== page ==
In December of 2003, the Chinese government announced that all WLAN equipment sold in China must conform to a propriety standard called WAPI, rather than the internationally accepted Wi-Fi standard. Moreover, for foreign firms to gain access to WAPI technology, they would need to partner with one of two-dozen Chinese firms designated by the Chinese government. The policy ostensibly grew out of security concerns regarding Wi-Fi, although it is unclear whether WAPI is more secure. Beijing has now indefinitely postponed the implementation of this policy, but WAPI is still relevant. This iBrief argues that WAPI is illustrative of many Chinese technical barriers to trade in the high-tech sector, and evaluates this policy's consistency with China's WTO obligations.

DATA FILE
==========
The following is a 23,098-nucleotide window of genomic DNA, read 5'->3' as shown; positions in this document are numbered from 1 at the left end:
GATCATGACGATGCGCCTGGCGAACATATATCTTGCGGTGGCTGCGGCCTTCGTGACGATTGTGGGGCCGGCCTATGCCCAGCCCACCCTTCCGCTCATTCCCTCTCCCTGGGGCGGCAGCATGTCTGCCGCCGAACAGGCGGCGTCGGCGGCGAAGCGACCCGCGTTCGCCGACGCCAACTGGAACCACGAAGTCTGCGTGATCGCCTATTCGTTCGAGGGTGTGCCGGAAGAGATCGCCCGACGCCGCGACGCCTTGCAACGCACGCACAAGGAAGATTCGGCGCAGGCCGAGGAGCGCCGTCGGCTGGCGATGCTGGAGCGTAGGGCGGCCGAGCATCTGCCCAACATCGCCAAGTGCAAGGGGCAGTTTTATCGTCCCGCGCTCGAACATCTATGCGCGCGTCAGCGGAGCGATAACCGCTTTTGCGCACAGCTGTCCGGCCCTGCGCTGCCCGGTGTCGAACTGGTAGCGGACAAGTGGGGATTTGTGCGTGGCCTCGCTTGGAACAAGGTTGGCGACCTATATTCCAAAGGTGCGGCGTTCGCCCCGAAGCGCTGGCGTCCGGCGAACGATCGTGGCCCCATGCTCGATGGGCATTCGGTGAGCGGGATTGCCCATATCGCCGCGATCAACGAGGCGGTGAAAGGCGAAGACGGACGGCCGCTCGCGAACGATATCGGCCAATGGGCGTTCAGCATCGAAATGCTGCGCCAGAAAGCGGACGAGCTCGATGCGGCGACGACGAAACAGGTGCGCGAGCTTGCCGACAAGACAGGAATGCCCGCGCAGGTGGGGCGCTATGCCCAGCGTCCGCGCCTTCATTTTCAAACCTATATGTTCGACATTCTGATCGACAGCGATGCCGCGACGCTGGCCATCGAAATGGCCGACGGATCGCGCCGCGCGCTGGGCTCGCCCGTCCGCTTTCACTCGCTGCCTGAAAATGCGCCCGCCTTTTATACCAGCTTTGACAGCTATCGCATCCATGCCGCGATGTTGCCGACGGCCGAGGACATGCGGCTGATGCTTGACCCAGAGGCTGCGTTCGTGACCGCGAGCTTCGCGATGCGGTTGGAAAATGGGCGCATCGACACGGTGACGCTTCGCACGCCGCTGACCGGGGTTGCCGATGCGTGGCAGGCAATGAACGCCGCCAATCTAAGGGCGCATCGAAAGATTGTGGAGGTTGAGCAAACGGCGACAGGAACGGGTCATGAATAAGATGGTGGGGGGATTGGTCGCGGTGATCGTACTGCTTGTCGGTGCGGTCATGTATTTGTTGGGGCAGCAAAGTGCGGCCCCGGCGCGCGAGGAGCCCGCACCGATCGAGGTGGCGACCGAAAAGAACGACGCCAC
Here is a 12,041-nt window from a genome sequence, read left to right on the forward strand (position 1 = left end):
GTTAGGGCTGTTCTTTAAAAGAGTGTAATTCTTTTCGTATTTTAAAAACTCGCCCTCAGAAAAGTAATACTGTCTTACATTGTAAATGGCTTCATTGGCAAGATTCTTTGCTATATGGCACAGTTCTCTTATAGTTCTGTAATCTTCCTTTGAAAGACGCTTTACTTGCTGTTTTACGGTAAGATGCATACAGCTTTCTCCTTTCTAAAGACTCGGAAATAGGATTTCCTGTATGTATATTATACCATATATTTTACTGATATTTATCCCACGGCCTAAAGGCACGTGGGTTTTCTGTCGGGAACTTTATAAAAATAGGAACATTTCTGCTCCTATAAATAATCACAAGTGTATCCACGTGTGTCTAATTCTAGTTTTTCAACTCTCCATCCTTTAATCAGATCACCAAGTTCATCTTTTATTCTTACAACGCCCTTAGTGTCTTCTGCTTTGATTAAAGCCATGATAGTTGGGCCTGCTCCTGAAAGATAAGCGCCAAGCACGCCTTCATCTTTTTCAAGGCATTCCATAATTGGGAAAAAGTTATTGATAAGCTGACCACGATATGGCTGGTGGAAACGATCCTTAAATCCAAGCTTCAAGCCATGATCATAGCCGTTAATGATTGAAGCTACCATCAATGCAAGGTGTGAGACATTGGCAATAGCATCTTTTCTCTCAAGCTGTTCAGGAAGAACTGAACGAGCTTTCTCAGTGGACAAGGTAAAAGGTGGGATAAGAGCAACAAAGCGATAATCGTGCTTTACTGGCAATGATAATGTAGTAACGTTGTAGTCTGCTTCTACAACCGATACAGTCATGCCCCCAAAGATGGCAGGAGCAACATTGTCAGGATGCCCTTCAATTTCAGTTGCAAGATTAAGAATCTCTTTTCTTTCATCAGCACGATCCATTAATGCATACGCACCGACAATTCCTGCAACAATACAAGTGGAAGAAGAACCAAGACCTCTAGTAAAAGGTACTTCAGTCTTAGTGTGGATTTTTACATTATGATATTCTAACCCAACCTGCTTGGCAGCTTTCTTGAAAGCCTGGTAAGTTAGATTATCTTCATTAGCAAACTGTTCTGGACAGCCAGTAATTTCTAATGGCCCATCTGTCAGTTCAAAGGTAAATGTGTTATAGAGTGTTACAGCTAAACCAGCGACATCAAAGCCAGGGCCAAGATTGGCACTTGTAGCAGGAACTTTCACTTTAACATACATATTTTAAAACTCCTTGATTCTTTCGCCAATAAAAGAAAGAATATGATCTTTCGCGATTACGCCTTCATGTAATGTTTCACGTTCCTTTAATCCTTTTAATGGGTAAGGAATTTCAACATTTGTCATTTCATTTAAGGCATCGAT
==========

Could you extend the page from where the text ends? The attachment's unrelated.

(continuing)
Zia K. Cromer, China’s WAPI Policy: Security Measure or Trade Protectionism?, 4 Duke Law & Technology Review 1-13 (2005)